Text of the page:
Happy Monday, WW. What's cookin'?
This weekend was all the feels at my house. And ridiculously productive. Got a ton of spring cleaning done, did a bunch of yard stuff, made a ton of food for the week, etc. Last night DH and I agreed that neither one of us stood still for more than a couple of minutes all weekend. We were -almost- too tired for BCBC Sat./Sun.
Wooz had her first sleepover and loved it. It was so weird dropping her off, and then just having the three of us in the car. DS fell asleep on the drive to dinner, and the car was so quiet
. But it was a huge success by all accounts, and she already got me to promise that she could host the next one.
My mom came for Wooz's swim grad, and at the end of class they made a big to-do--usually, each kid gets their certificate at the end of class, and the kids who are moving up get their picture taken with their patch in front of the big flag. But since Wooz was graduating from the highest level, her teacher gave a short speech in front of everyone (in which she mentioned Wooz's butterfly perseverance), and everyone applauded. Wooz was half embarrassed and half pleased.
While she was changing afterward, DH took DS outside because he was restless, and my mom told me that my grandmother went to the doctor and was (tentatively) diagnosed with hydrocephalus
. She has been having some symptoms, so she went to the doctor, who said it looks like textbook NPH but they can't confirm w/o an MRI. However, my grandma can't handle an MRI, and if it confirmed her diagnosis, then the next step would be a shunt. And at her age, brain surgery is very risky, and apparently they often require follow-up surgeries, so the risk multiplies. So my mom and my aunt talked, and they're going to let it take its course and not put her through tests and surgery. My mom said that my grandmother is pretty much ready to go at this point: she's not depressed, but she's also accepted that at 99, she doesn't have a lot more time, regardless. And TBH, my aunt said that she [my grandma] is pretty much tired of living at this point: she doesn't go out much, can't do a lot of the things she used to do, and basically feels that she's had a good life and she's ready to let go.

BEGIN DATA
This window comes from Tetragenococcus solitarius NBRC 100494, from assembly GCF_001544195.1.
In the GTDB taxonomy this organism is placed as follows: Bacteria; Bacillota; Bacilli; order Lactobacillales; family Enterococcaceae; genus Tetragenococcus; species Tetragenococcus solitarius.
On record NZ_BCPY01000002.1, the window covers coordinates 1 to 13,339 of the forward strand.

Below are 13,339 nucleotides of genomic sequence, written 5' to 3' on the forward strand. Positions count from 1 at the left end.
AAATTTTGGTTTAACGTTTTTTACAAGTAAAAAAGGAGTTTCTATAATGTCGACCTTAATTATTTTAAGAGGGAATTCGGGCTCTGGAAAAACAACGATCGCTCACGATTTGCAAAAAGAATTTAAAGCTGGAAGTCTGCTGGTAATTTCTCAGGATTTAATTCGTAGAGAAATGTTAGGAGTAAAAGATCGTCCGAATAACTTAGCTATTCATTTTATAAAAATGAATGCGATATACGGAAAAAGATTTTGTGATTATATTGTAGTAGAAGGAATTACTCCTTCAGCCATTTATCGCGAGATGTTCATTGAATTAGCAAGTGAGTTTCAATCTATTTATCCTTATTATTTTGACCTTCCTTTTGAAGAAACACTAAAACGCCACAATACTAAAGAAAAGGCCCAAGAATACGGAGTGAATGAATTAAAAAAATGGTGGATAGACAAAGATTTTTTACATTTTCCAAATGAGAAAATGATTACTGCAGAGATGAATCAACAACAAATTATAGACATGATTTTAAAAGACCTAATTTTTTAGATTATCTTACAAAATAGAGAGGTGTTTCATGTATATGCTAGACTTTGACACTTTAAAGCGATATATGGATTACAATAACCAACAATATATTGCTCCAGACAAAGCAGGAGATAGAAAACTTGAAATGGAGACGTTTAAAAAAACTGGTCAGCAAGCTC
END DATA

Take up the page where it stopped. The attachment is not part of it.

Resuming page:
I totally get it on an intellectual level, but on an emotional level, I'm having a hard time wrapping my mind around it. Her doctor said that, assuming this unconfirmed diagnosis is correct, she has "several months to maybe a year." Which, TBH, is sad but not shocking--once she's 99, you sort of don't take it for granted that your grandma will be around in 5 or 10 years, you know? And on a practical level, it throws her 100th birthday party this fall into limbo. Even assuming she's still around, she may not be able to travel or anything. We'll just have to wait and see.
My mom also said they decided not to tell my grandma, which I was kind of having a hard time with. I understand why--she's anxious under the best of circumstances, and used to lose sleep over things like a leaky faucet when she lived on her own. So they feel that she'll have a better quality of life if they don't tell her. And even though I totally understood the logic, it felt wrong to me. Then I was driving in this morning listening to yesterday's This American Life podcast, and Act 1
similar, except that the grandma was Chinese, and had been diagnosed with lung cancer. And it basically ran though my entire thought process, it was such a weird, out of body feeling.
ETA: this quote, from the podcast, summed it up exactly:
"It's not just that Little Nainai didn't want to upset her sister with
the news of her death. She actually believed that not telling her was a
way to prolong her life. Knowing Nainai's personality, Little Nainai
worried that her sister would get overwhelmed with fear and depression.
She'd stop eating. She'd stop sleeping. She'd lose interest in life.
Chinese believe that mental and emotional health are completely linked
to physical health."